The nearly year-old campaign to replace Donald Trump’s star on the Hollywood Walk of Fame with one honoring the late Carrie Fisher was suddenly resuscitated Wednesday when Mark Hamill retweeted an article about an August 2018 vote by West Hollywood's city council calling for the removal of the frequently vandalized monument to the president. It's unclear whether Star Wars icon believed that was a new development, but by adding the hashtag #AStarForCarrie, he gave another boost to an effort embraced by Fisher's fans.
However, while the sentiment may be understandable, the stated goal of removing Trump's star, and replacing it with Fisher's, is highly unlikely to happen, for a couple of reasons.
The 'Historic Fabric' of the Walk
First, the West Hollywood city council has no jurisdiction over the Hollywood Walk of Fame, which is actually located in Los Angeles (a separate city), and administered by the Hollywood Chamber of Commerce. The organization said last year it has no intention of removing Trump's star, or anyone's for that matter. "The stars once installed, are considered part of the historic fabric of the Walk,” President and CEO Leron Gubler said in a statement.
According to the Chamber's website, the City of Los Angeles is ultimately responsible for maintenance and upkeep of the Walk of Fame, although the Chamber’s Friends of the Walk program might pitch in. That means every time Trump’s star is defaced, its repair is paid for by the city, unless there’s leftover money in the Friends of the Walk fund.
Since the creation of the Walk of Fame in 1953, the only time a star has been removed was to correct a spelling a mistake (Grizzly Adams star Dan Haggerty was erroneously referred to as "Don Haggerty").
The Mourning Period
There's a little-known Hollywood Walk of Fame tradition that requires a five-year mourning period for celebrities who die without a star.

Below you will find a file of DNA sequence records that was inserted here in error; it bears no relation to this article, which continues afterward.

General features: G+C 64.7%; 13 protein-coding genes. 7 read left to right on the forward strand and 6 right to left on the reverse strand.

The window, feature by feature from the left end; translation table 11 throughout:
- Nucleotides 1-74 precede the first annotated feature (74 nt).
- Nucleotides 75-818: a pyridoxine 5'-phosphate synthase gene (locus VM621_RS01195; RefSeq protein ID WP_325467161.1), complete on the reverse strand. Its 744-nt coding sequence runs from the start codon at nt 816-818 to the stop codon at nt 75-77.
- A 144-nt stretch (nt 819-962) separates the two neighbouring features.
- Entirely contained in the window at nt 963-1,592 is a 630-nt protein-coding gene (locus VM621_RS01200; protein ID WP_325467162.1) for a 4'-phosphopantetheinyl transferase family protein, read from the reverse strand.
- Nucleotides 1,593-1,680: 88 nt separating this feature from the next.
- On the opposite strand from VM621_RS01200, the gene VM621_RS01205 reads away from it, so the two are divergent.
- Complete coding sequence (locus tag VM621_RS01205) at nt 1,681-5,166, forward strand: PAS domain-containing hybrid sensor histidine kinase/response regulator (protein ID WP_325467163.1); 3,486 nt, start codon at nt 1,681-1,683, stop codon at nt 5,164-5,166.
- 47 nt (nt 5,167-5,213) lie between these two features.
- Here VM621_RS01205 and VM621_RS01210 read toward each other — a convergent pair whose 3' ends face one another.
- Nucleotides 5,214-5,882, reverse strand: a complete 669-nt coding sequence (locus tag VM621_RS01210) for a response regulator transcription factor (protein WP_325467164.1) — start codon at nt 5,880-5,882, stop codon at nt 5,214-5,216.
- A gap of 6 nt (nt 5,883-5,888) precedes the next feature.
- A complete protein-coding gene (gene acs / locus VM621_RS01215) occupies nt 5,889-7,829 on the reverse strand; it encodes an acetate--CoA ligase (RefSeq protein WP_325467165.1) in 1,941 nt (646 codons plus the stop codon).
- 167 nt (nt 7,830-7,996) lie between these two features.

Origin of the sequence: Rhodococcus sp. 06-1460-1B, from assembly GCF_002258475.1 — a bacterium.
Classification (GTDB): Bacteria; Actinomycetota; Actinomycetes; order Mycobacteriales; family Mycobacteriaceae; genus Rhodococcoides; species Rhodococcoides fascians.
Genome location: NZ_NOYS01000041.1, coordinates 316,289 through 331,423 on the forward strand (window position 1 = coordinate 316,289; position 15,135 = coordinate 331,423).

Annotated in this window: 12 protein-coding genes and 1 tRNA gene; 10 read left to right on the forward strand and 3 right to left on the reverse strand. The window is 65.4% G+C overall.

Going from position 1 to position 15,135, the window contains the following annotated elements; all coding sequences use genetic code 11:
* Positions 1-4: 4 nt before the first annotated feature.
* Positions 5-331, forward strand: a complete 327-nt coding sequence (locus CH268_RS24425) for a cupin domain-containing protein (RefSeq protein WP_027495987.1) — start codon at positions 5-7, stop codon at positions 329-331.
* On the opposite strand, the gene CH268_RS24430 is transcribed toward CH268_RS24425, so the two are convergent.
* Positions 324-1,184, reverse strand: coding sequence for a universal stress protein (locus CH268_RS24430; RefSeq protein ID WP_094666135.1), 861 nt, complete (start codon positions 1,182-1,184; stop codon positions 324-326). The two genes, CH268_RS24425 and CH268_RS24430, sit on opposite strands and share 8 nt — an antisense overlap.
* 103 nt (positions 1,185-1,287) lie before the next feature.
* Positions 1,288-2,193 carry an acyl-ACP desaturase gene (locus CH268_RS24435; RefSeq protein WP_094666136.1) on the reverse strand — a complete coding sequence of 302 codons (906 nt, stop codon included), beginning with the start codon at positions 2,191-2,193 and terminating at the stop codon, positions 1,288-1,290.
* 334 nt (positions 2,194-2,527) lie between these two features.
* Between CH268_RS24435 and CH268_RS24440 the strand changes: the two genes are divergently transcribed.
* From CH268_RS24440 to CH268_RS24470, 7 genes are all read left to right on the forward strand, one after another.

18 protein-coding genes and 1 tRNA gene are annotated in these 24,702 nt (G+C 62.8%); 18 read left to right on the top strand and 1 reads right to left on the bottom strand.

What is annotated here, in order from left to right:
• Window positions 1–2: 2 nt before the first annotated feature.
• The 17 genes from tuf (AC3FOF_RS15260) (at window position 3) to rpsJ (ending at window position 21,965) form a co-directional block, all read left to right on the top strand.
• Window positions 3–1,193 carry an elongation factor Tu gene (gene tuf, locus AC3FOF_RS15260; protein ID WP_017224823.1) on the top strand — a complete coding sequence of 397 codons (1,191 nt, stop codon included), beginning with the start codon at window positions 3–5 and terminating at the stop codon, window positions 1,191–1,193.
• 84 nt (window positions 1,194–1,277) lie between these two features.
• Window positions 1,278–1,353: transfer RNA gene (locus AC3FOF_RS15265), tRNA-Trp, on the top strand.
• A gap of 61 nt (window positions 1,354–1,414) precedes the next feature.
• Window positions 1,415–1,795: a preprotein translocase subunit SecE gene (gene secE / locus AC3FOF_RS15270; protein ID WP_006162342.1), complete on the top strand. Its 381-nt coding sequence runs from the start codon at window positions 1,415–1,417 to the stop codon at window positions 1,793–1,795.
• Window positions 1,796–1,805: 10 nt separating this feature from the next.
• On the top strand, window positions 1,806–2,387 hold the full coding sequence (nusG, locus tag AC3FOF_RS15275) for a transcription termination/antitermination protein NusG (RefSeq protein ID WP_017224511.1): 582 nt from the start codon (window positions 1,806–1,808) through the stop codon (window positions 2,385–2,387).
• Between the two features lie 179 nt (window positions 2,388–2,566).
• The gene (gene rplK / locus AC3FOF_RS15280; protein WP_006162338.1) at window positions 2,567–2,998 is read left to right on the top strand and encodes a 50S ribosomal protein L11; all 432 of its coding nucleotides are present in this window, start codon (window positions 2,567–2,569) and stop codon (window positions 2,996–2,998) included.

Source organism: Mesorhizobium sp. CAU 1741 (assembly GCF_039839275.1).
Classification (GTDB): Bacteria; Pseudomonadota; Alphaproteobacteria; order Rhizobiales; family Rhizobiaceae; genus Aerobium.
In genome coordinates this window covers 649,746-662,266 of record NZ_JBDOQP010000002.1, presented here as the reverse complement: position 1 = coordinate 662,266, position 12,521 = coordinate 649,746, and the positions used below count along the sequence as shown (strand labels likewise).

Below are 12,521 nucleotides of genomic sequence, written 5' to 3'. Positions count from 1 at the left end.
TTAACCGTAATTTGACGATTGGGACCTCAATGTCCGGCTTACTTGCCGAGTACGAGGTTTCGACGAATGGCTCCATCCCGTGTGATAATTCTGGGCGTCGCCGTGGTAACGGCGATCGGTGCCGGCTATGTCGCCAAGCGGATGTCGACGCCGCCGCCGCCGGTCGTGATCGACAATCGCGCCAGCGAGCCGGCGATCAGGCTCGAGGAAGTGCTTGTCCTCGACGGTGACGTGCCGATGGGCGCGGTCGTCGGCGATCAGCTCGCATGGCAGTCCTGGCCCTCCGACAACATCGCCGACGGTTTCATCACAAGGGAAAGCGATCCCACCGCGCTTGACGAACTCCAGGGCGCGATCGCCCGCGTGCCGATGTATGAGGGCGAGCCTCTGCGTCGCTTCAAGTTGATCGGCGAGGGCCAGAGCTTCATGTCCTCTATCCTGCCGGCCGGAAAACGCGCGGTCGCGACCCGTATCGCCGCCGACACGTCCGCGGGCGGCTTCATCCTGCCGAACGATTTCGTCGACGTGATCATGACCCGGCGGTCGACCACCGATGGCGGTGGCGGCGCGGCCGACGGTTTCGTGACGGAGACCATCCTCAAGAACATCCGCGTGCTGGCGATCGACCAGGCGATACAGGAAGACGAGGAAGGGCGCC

“There is a five-year waiting period before anyone can nominate her,” Walk of Fame producer Ana Martinez told the Los Angeles Daily News in 2017, referring to Fisher. “As much as we’d like to do it, there’s a policy. Many people want us to waive it, but we can’t.”
That means Fisher, who passed away on Dec. 27, 2016, won't be eligible for a star until at least 2021. The application could then be submitted -- likely her brother Todd Fisher or her daughter Billie Lourde -- on the five-year anniversary of her death. One posthumous star is bestowed each year.
Of course, as Martinez noted, Fisher never publicly expressed a desire for a star, which runs contrary to the Chamber's requirement that the honoree approve of the honor. Prince was never interested in receiving a star, and living celebrities like Clint Eastwood and Julia Roberts have refused the honor.
“We don’t know if she ever was interested," Martinez told the Los Angeles Times. "She was never submitted for a star. We have to have something in writing from the person — they have to sign off. [In this case,] Her family would have to do that. We’ll gladly take the application on the fifth anniversary.”
A star on the Hollywood Walk of Fame isn't free. Once an application is submitted, and a selection made, there is a fee for the creation and installation of the star, and for maintenance of the Walk of Fame. Although the "price is subject to change," the 2020 application lists it as $50,000.
Traditionally, that fee is paid either by the stars themselves or the studio. In Fisher’s case, it would likely fall to Disney, her family or her fans to come up with the money, which certainly wouldn't be a problem.